MEXICO CITY (AP) — Federal police have captured a U.S.-born drug lieutenant who joined the Tijuana cartel after the crackdown of the notorious Arellano Felix brothers caused the group to splinter and emerge with a younger leadership, officials said Monday.
Armando Villareal Heredia is a San Diego native accused of trafficking drugs from the northern state of Sinaloa into the United States, federal police said in a statement.
The 33-year-old is also wanted by the U.S. on federal conspiracy and racketeering charges, according to a 2010 complaint that alleges murder, kidnapping and other crimes in both Mexico and California. Named in the most-wanted list of the U.S. Drug Enforcement Administration's San Diego region, Villareal is among 43 defendants charged by the U.S. Attorney.
Mexican and U.S. authorities say Villareal takes orders from Fernando Sanchez Arellano, aka "The Engineer," a drug kingpin who is the leader of a younger but weaker Tijuana cartel. Sanchez, who is in his 30s, is a nephew of the four Arellano Felix brothers who have been either killed or arrested since 2006.
In the complaint, U.S. officials say Sanchez's criminal organization is an offshoot of the defunct Arellano Felix cartel, whose domination of Tijuana was fictionally portrayed in the Hollywood movie "Traffic."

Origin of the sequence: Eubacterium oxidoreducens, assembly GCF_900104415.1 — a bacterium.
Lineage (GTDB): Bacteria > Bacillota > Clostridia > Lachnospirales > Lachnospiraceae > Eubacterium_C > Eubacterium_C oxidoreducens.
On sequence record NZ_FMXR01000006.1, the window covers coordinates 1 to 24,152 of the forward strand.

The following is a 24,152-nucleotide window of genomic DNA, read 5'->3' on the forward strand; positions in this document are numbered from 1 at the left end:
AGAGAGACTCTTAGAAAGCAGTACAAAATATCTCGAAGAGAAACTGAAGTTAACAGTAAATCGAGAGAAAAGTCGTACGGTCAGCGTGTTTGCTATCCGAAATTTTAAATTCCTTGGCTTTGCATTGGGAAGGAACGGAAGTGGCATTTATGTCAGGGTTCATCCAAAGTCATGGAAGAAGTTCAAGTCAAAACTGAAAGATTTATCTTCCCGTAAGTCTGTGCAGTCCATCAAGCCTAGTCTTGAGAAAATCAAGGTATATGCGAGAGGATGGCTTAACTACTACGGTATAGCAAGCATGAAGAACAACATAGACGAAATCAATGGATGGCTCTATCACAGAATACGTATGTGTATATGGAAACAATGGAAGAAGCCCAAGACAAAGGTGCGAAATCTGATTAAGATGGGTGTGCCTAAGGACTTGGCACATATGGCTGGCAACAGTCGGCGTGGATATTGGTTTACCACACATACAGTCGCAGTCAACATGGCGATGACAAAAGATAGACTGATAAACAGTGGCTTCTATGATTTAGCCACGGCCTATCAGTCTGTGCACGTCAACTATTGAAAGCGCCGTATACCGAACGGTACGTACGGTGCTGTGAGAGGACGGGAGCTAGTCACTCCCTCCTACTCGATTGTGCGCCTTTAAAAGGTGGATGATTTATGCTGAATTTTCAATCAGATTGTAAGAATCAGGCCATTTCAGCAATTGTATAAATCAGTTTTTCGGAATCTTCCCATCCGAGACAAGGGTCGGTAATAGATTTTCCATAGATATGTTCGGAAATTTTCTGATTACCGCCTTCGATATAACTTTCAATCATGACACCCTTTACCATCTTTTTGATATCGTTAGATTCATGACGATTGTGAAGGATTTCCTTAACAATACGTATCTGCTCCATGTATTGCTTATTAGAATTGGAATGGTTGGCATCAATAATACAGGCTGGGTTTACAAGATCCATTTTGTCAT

Federal police arrested Villareal on Saturday in the northern city of Hermosillo.
Justice Department spokeswoman Debra Hartman confirmed Villareal was a U.S. citizen. Hartman did not want to comment on Monday on a possible extradition request.
In the past, Mexican authorities have captured other drug cartel members born in the U.S. Last August Mexican authorities captured a Texas-born drug kingpin Edgar Valdez Villarreal, known as "La Barbie."
The arrest or death of the Tijuana cartel's leadership in recent years sparked a bloody war of succession, but the strategy used to bring the gang down is being replicated in other violence-plagued regions.
More than 35,000 people have died since President Felipe Calderon began its offensive against organized crime in 2006, according to official figures. Some groups put the number at more than 40,000.
In other parts of Mexico, drug cartels are also splintering to form offshoots triggering violent confrontations.
On Monday, Mexican authorities blamed the Knights Templar, a gang that broke away from La Familia cartel, for the Friday killings of 11 people outside Mexico City.
The victims were shot with high-powered rifles and found piled near a water well on the outskirts of Mexico City.
The attorney general of Mexico state, home to suburbs that ring Mexico's capital, said the victims were kidnapped two days earlier in a bar by members of the Knights Templar, according to the only survivor of the mass killing.
Attorney general Alfredo Castillo said the survivor told police only four of the 11 victims were members of the cult-like La Familia cartel and deemed as rivals of the Knights Templar.